3 Top Stocks You Can Buy on Sale

By Tyler Crowe Markets Fool.com

It seems as though lately we are all Vladimir and Estragon waiting on the side of a country road for Dow 20,000 to arrive. For weeks, it has been the headline of the hype cycle in financial news. For those of us who want long-term investments, though, there is something else more important to think about: There aren't a lot of stocks on sale right now.

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To find those on-sale stocks that look like great buys, you really have to go digging for value. Today, there are three companies that stand out as worthwhile investments, trading at attractive valuations: biotech giant Gilead Sciences (NASDAQ: GILD), coal miner Alliance Resource Partners (NASDAQ: ARLP), and tire manufacturer Cooper Tire & Rubber (NYSE: CTB). Here's why these stocks are on sale and why you should consider them for your own portfolio.

Image source: Getty Images.

A lot of focus on today, not much on tomorrow

Wall Street hasn't been a fan of Gilead Sciences recently. There are fears that sales of the company's flagship treatments for HIV and hepatitis C (HCV) have plateaued or possibly on the decline. Also, a few clinical trials have flamed out in recent months, which has brought into question whether the company will be able to find a new revenue source to both replace the inevitable revenue drop on its existing treatments and grow the business.

Image source: Getty Images.

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As a result of these fears, shares of Gilead Sciences is trading at a very modest enterprise value-to-EBITDA ratio of 5.3 times. That's the kind of valuation that is typicality assigned to a company that is structurally flawed and headed for an an abrupt end.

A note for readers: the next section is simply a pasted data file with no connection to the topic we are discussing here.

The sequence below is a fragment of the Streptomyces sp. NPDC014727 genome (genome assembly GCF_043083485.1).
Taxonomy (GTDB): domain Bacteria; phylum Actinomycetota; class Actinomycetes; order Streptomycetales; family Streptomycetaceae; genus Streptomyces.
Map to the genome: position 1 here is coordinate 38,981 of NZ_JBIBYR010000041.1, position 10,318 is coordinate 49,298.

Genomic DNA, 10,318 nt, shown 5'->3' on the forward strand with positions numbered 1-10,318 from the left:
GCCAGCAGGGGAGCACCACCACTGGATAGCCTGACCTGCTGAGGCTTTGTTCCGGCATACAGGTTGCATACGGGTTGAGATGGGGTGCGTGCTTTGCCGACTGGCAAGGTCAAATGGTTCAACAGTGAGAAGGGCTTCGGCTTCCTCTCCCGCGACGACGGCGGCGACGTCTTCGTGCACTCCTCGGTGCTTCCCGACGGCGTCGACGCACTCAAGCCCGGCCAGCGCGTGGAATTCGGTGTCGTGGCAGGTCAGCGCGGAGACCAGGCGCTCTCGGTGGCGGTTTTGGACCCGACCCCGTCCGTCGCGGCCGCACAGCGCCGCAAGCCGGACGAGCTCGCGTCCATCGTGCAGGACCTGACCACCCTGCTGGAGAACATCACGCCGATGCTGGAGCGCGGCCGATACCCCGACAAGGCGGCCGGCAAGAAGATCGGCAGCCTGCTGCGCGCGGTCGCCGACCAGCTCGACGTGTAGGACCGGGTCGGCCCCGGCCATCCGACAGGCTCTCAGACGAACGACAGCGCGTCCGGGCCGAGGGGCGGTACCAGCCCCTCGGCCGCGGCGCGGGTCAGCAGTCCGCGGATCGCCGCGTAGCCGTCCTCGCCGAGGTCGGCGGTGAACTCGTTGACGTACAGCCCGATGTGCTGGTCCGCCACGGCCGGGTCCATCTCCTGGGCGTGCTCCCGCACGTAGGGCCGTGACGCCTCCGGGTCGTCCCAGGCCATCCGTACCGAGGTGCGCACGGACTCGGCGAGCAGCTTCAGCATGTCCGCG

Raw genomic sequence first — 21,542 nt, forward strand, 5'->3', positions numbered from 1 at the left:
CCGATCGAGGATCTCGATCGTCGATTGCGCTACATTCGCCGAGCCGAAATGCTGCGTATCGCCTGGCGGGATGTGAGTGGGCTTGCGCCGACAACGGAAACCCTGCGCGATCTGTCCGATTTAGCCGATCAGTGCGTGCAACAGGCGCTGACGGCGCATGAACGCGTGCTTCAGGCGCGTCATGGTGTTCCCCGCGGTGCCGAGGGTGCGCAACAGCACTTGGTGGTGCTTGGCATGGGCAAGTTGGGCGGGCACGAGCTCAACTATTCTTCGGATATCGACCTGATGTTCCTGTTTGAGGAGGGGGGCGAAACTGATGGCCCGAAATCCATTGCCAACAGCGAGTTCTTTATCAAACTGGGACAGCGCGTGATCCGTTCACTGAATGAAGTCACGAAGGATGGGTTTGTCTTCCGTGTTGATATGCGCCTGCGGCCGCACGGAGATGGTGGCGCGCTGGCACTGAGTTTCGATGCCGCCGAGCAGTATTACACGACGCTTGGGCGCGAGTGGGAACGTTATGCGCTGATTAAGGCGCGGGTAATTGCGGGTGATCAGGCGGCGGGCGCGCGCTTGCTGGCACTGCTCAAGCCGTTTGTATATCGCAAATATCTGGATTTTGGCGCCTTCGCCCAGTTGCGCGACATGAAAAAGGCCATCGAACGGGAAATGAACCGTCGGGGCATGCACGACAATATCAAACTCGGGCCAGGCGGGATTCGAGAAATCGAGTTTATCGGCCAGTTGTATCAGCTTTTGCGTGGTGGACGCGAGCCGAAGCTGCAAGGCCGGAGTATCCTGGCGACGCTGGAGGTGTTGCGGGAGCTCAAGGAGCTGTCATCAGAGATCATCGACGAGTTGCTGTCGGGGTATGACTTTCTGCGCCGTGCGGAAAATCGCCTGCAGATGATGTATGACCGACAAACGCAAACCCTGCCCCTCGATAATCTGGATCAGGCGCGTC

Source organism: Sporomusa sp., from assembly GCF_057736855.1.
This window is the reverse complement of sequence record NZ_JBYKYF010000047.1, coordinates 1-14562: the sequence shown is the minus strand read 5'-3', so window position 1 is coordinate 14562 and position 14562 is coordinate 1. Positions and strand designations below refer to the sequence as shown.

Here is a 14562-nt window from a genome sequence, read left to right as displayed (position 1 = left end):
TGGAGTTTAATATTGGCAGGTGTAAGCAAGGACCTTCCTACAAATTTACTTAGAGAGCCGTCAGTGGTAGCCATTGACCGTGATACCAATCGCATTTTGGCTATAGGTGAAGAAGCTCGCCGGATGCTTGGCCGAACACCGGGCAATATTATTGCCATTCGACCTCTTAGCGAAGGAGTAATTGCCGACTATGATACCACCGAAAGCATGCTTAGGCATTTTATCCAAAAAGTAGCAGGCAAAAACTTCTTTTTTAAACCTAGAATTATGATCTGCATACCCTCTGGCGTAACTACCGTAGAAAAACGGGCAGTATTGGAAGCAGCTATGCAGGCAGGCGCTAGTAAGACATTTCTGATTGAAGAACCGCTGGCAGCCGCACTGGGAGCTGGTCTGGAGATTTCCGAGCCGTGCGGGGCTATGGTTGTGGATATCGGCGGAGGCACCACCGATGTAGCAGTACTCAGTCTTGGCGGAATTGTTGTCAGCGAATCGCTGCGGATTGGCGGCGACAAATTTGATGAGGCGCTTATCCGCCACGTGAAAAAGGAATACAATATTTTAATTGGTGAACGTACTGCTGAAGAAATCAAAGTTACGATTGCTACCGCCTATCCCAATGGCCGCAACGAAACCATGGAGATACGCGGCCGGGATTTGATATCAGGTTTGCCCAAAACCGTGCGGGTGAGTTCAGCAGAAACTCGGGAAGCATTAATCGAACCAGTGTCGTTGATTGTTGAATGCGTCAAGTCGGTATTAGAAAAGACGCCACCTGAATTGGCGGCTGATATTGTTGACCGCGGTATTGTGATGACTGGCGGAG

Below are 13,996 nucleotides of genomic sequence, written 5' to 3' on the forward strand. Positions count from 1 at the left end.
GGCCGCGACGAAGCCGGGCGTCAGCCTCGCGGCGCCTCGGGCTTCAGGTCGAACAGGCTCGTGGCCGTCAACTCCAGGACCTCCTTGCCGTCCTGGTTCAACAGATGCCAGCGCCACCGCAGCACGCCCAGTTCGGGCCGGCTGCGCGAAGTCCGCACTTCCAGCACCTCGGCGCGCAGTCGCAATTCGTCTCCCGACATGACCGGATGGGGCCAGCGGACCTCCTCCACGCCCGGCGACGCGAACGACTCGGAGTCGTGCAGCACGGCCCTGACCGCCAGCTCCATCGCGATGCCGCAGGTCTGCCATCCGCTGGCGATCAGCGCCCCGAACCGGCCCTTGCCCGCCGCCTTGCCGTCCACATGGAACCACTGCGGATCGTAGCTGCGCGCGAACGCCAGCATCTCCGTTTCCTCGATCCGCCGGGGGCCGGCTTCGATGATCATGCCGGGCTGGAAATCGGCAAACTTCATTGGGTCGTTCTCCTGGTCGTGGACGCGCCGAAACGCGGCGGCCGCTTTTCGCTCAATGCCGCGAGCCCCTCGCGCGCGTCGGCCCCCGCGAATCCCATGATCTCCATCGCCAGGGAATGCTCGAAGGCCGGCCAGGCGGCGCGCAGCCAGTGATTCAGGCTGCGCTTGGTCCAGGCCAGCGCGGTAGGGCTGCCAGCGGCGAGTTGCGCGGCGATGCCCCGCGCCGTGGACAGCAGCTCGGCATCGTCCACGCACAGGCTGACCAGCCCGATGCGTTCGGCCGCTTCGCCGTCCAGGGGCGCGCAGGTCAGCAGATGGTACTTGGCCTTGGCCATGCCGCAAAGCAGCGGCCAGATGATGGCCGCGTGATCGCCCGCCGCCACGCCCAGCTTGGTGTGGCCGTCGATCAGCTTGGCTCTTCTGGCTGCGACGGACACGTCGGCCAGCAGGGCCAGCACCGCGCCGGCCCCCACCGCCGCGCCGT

While it may be hitting a rough patch, there is certainly reason for hope. Gilead currently has more than 30 clinical trials going on right now for diseases ranging from its bread-and-butter HIV/HCV to several cancers, arthritis, and the lucrative nonalcoholicsteatohepatitis (NASH) market. Some of these will likely be misses, but only one or two need to be hits to keep things going.

With more than $31 billion in cash as well as short- and long-term investments on the balance sheet, the company has more than enough capital to see it through these clinical trials. It even could take a couple swings at acquiring some treatments to supplement its pipeline, which management has hinted at in recent conference calls. If you can look past its current situation, there are many reasons to be hopeful about the possibilities for the future. Couple that with the company's dirt-cheap valuation and today looks like a great time to pick up shares.

Still some value in coal?

Yes, yes, there is. It's extremely hard to argue that the coal industry as a whole can claw back gains in the coming years. The emergence of cheap natural gas began a decline that will likely be compounded by alternative energy sources becoming cheaper by the day. As coal's days walk off into the sunset, though, you have to understand how that plays out. Almost all of the decreases in coal production are likely to happen in the Powder River Basin and Appalachian regions. However, the Illinois Basin is expected to remain relatively steady as its cheaper coal takes what market share remains. In fact, the U.S. Energy Information Administration estimates that the Illinois Basin will not see a decline in production over the next 25 years.